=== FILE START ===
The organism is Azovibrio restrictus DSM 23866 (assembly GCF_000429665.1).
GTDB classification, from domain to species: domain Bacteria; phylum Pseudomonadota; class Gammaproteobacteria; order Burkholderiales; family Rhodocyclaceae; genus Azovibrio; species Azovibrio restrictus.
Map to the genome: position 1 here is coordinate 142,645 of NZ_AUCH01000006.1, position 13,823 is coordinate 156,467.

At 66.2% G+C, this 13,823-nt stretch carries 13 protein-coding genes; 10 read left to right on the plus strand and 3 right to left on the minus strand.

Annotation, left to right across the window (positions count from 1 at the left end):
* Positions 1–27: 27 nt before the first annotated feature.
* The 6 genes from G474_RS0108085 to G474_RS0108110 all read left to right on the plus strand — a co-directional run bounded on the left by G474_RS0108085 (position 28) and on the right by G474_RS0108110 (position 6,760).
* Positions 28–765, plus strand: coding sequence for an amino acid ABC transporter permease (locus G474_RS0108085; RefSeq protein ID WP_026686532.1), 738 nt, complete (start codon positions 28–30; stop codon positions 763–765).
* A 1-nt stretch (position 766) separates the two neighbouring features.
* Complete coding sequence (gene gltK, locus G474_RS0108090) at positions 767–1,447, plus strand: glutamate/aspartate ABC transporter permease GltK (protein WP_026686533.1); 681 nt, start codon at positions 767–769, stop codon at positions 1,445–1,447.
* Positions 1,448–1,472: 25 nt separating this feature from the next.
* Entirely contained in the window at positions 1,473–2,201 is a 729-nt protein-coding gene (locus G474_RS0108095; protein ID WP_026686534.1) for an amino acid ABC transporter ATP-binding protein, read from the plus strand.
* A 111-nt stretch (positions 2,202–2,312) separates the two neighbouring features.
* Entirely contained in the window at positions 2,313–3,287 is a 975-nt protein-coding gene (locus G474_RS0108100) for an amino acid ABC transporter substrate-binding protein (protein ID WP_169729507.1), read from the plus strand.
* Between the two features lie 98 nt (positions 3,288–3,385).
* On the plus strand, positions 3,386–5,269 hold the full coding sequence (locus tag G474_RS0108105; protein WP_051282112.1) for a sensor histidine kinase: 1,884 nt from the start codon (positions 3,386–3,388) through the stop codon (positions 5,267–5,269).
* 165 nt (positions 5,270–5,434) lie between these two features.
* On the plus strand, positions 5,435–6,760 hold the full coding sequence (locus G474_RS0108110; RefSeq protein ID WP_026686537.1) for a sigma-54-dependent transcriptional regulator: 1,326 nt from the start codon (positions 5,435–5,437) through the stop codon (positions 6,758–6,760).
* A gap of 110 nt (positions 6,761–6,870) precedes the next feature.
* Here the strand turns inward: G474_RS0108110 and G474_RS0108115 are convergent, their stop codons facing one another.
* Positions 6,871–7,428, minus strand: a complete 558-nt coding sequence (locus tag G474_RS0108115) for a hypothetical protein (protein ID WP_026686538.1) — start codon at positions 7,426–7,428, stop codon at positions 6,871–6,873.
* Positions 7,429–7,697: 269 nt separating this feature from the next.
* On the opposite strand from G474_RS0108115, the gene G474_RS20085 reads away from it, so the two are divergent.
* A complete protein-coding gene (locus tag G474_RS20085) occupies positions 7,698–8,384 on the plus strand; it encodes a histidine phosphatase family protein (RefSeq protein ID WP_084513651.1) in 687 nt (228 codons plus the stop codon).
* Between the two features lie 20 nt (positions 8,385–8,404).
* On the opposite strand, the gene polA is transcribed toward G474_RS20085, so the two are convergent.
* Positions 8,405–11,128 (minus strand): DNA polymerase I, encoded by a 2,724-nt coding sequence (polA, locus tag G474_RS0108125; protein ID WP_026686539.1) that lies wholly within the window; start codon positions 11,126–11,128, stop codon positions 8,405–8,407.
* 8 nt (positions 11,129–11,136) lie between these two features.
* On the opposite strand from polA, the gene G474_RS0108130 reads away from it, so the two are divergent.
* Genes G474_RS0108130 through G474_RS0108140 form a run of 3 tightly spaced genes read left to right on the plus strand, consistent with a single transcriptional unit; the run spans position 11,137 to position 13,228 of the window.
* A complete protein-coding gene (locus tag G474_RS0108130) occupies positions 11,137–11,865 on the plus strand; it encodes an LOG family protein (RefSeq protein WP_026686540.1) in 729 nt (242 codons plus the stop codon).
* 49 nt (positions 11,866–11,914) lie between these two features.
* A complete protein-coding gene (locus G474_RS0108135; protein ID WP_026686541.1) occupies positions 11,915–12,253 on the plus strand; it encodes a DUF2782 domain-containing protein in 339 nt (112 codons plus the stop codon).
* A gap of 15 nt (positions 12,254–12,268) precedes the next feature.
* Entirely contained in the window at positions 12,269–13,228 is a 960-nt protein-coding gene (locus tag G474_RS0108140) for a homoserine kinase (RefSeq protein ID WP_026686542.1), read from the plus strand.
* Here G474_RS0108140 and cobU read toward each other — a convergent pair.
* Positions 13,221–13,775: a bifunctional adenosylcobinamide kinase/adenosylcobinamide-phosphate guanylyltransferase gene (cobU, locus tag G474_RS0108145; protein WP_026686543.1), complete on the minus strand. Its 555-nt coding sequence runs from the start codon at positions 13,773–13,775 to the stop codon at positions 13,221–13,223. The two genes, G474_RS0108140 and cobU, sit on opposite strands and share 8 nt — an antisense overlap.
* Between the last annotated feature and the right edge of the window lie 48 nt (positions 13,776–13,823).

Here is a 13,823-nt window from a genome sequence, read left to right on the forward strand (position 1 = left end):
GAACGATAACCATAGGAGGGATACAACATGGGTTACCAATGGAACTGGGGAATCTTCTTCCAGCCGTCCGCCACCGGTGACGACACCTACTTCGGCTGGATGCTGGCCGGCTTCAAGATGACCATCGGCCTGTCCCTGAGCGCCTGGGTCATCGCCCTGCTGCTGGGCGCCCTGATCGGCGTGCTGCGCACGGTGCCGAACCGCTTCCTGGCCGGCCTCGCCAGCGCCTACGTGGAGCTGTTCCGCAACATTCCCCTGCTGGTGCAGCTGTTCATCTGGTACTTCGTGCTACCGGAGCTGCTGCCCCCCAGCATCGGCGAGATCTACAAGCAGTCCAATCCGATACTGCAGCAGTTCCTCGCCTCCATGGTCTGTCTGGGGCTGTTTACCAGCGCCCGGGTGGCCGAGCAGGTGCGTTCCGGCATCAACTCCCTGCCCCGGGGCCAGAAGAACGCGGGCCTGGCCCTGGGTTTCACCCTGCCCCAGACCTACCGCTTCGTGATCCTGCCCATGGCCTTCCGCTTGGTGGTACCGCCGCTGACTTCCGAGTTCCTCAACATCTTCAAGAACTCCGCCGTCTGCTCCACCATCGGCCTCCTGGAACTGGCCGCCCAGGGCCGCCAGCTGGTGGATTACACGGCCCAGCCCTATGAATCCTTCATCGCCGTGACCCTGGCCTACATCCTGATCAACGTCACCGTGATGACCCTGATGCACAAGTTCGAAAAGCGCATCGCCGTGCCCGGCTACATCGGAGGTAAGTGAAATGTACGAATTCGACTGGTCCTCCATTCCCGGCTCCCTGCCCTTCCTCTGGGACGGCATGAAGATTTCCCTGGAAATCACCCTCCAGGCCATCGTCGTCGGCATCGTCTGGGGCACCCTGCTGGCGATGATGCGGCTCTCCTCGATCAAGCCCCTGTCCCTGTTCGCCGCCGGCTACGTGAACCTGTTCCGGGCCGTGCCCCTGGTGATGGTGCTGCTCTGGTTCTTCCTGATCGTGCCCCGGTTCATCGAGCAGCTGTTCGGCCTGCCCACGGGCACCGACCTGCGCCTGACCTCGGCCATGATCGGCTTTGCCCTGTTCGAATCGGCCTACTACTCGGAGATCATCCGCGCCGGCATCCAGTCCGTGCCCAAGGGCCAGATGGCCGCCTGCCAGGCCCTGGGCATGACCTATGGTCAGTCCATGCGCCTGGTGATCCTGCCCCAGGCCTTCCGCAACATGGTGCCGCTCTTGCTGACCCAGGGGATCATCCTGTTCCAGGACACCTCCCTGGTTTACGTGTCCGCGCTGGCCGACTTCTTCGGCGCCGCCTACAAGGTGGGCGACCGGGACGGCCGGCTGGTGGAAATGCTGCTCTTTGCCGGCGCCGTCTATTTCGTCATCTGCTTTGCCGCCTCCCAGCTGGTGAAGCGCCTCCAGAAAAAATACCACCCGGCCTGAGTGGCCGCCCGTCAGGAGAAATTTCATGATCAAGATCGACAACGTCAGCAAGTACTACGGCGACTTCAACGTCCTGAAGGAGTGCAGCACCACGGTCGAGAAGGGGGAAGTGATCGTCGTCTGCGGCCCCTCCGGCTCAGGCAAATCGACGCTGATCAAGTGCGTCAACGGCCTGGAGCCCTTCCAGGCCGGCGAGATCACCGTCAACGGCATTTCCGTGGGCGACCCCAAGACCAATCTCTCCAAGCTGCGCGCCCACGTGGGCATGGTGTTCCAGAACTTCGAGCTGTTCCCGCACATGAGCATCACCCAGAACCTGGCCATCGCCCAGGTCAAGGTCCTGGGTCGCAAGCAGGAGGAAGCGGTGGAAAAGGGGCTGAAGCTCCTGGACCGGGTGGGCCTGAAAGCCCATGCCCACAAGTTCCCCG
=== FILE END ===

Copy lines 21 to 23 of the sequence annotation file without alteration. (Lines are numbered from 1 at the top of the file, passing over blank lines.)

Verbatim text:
* Positions 6,871–7,428, minus strand: a complete 558-nt coding sequence (locus tag G474_RS0108115) for a hypothetical protein (protein ID WP_026686538.1) — start codon at positions 7,426–7,428, stop codon at positions 6,871–6,873.
* Positions 7,429–7,697: 269 nt separating this feature from the next.
* On the opposite strand from G474_RS0108115, the gene G474_RS20085 reads away from it, so the two are divergent.